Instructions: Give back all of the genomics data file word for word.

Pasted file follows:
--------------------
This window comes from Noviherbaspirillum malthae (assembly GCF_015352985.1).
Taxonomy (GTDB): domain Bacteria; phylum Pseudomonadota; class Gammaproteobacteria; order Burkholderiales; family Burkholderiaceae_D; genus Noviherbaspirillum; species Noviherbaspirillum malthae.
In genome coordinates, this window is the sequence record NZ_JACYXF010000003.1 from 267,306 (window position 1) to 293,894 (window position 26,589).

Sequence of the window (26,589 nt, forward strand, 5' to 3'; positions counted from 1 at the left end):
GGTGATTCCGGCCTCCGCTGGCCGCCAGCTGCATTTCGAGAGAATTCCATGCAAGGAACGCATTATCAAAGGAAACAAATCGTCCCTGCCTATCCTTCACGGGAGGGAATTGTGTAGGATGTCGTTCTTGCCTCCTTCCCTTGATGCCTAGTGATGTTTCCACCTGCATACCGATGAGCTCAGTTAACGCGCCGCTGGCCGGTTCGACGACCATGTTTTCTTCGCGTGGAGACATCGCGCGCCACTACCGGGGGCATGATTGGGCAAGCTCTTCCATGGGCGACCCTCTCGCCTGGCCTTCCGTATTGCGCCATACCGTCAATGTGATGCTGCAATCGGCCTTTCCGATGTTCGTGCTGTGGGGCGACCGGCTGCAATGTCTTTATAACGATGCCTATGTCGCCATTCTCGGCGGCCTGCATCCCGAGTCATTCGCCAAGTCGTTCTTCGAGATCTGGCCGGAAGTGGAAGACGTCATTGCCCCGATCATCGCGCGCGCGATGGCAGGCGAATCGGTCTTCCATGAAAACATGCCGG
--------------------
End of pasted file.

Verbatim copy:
This window comes from Noviherbaspirillum malthae (assembly GCF_015352985.1).
Taxonomy (GTDB): domain Bacteria; phylum Pseudomonadota; class Gammaproteobacteria; order Burkholderiales; family Burkholderiaceae_D; genus Noviherbaspirillum; species Noviherbaspirillum malthae.
In genome coordinates, this window is the sequence record NZ_JACYXF010000003.1 from 267,306 (window position 1) to 293,894 (window position 26,589).

Sequence of the window (26,589 nt, forward strand, 5' to 3'; positions counted from 1 at the left end):
GGTGATTCCGGCCTCCGCTGGCCGCCAGCTGCATTTCGAGAGAATTCCATGCAAGGAACGCATTATCAAAGGAAACAAATCGTCCCTGCCTATCCTTCACGGGAGGGAATTGTGTAGGATGTCGTTCTTGCCTCCTTCCCTTGATGCCTAGTGATGTTTCCACCTGCATACCGATGAGCTCAGTTAACGCGCCGCTGGCCGGTTCGACGACCATGTTTTCTTCGCGTGGAGACATCGCGCGCCACTACCGGGGGCATGATTGGGCAAGCTCTTCCATGGGCGACCCTCTCGCCTGGCCTTCCGTATTGCGCCATACCGTCAATGTGATGCTGCAATCGGCCTTTCCGATGTTCGTGCTGTGGGGCGACCGGCTGCAATGTCTTTATAACGATGCCTATGTCGCCATTCTCGGCGGCCTGCATCCCGAGTCATTCGCCAAGTCGTTCTTCGAGATCTGGCCGGAAGTGGAAGACGTCATTGCCCCGATCATCGCGCGCGCGATGGCAGGCGAATCGGTCTTCCATGAAAACATGCCGG